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“Interactive Diversity” SBL Session

November 27, 2015

My article, “Interactive Diversity: A Proposed Model of Christian Origins,” Journal of Theological Studies 64 (2013): 445-62, was the focus of a session in this year’s annual meeting of the Society of Biblical Literature (Atlanta, 21-24 November).

After my summary of the article, three senior colleagues, Paula Fredriksen, Carl Holladay, and Pheme Perkins, gave responses to the article.  Thereafter, there was animated discussion involving the panel and a goodly-sized audience.  (The pre-publication version of that article is available on this blog-site here.)

In the article, I tackled the now-familiar “trajectories” model of early Christian developments proposed influentially by James Robinson and Helmut Koester, showing examples of how it has involved dubious results.  The trajectories model does reflect the sense of diversity in early Christianity, but I contend that it is inadequate as a model in allowing for the complexity of that diversity.  For it seems to me that all our evidence points to a rich and vibrant interaction of the various early Christian groups.

Sometimes this was of a hostile nature, as in the well-known conflict of Paul and certain other Jewish Christians whom Paul refers to as “false brothers,” and even agents of Satan.  Sometimes, however, perhaps more typically, this interaction was of a more positive nature, as reflected in the appropriation of “Q material” in the Gospels of Matthew and Luke, or the implicit affirmation of Peter in John 21.

Fredriksen’s response was very encouraging, essentially affirming the thrust of my article.  I also found insightful her observation that my proposal focused more on the process of early Christian developments, doing better justice to the lively nature of early Christian exchanges.

Holladay seemed a bit more reserved in his view of my proposal, and offered a guarded defence of the trajectories model, while also granting the validity of my examples of its dubious use.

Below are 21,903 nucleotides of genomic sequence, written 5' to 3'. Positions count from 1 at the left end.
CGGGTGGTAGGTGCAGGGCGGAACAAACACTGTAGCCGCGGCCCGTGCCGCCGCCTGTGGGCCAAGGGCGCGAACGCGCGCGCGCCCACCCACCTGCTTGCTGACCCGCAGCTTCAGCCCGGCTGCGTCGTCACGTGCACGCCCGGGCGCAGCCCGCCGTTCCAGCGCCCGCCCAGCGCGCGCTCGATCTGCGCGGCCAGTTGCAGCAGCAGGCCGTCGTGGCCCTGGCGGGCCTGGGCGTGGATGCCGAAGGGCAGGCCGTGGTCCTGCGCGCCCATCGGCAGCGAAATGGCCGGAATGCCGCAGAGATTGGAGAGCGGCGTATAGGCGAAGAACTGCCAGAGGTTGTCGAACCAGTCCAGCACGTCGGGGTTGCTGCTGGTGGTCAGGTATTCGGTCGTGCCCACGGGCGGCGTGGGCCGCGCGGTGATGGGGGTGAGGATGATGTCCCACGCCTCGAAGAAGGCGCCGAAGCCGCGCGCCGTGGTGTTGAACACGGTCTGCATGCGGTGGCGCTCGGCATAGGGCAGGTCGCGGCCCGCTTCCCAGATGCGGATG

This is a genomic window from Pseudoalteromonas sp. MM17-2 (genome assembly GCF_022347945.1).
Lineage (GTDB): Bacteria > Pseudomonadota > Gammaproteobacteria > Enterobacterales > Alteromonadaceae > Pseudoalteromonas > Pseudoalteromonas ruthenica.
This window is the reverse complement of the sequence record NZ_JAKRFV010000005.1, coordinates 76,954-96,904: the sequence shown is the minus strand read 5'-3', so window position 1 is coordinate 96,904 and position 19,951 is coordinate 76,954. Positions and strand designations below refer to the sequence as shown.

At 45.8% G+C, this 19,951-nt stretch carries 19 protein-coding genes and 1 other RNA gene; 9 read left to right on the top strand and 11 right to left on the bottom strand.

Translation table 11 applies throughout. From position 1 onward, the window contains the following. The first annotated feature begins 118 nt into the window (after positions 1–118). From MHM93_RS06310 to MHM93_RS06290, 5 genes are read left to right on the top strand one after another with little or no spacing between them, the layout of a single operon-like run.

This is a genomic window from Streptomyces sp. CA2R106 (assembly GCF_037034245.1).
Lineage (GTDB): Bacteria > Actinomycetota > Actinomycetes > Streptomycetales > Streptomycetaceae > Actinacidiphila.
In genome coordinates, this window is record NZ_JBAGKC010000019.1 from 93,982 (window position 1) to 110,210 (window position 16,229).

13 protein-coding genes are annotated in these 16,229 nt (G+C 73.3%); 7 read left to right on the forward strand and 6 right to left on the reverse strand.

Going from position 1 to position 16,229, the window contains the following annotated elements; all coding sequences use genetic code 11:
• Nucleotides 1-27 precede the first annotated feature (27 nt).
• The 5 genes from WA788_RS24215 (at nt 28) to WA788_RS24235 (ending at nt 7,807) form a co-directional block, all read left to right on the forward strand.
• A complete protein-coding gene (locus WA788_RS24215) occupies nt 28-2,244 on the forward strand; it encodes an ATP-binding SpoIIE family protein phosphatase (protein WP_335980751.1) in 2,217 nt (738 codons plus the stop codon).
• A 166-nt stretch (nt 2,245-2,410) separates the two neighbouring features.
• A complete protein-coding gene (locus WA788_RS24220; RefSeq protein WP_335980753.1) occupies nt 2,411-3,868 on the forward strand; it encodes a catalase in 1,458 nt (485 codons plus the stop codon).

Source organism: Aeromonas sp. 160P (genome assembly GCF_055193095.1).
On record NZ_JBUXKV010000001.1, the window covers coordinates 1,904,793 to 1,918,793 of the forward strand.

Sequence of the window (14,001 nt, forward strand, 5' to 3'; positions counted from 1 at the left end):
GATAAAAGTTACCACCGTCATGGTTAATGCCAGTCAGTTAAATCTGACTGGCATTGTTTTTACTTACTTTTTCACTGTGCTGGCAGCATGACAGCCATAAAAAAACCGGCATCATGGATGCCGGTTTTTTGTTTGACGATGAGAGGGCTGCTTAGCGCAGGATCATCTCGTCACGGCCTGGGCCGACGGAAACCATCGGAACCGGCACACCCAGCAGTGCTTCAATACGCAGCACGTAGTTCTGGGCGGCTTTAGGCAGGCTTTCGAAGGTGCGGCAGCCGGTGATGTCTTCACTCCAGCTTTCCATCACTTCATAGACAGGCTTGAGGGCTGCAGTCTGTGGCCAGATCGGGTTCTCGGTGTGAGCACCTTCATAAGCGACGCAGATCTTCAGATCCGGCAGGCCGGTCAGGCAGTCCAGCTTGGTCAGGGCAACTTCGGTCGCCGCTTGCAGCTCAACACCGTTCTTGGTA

Perkins drew upon her extensive familiarity with scientific theory posing various approaches to model-building and judging that my proposal wasn’t really a fully-fledged model, but instead more of a pointer to the factors that we need to take into account in forming one.  That may be a fair point.

We can see what appear to be valid trajectories, such as the widely-held view of a Pauline tradition that produced the Pastoral Epistles.  In that and other valid instances, the textual data make it clear that there are connections.  But, as I note in the article, there are other instances where a trajectory has been asserted without sound basis in the data.  My main emphases in the article are (1) that our models and theories should be based in the data, and (2) that any model should allow for the diversity and the interactivity characteristic of early Christianity.

I’m grateful to the organizers of that SBL session, and to my colleagues who gave their time to study my article and reflect on it.

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  1. December 2, 2015

    Dear Professor,

    I was very pleased to read the “pre-publication version” of your article on “Interactive Diversity. A Proposed Model of Christian Origins.”

    You have written, rightly, against the “now familiar ‘trajectories’ model of early Christian developments” proposed by James Robinson and Helmut Koester, model so dependent on Walter Bauer’s thesis that diversity was in the beginning and preceded a unified form of Christianity.

    I agree totally with the kinds of diversity and variety that existed, as you say, « in early Christianity from the outset ». You speak of “linguistic diversity”, of “trans-local diversity”, of “a well-attested ‘networking'” (“pre-pauline usage” ; “adversarial interaction” ; “literary interaction”). And, at that level, you’re right to conclude “that early Christian diversity was often (even typically ?) of a highly interactive nature.”

    But the diversities you mention are, in a sense, I would dare to say, very superficial. They are not at the same level of what was proposed by Bauer and his followers (including Kloppenborg when he presents Q as a real Gospel, proposing another kerygma, a Gospel without the death and resurrection of Jesus).

    I agree with all your diversities and varieties ! But I would have appreciated more insistance on the fundamental unity in all that diversity. I have read so many of your books and articles that I feel certain you think it is the Easter kerygma which creates unity in those diversities; that this element is not simply a “pauline kerygma”. Yet in your text you include only a very discrete indication of this essential, fundamental, indispensable point in note 30, where you say Q is “a ‘sayings-source’ and not ‘a sayings-gospel'”.

    Many thanks for your article, and the good work you continue to do (including your blog).

    Jean-Paul Michaud
    Emeritus professor of NT
    Saint Paul University, Ottawa, On. Canada.

    • Some of the diversity in early Christianity was more than “trivial”. Just consider, for example, Paul’s emphatic critique of those fellow Jewish believers who felt that gentile converts had to take up full Torah-observance (“false brethren,” “dogs,” “servants of satan” etc.)! And how about Marcion, or some of the so-called “gnostics”?

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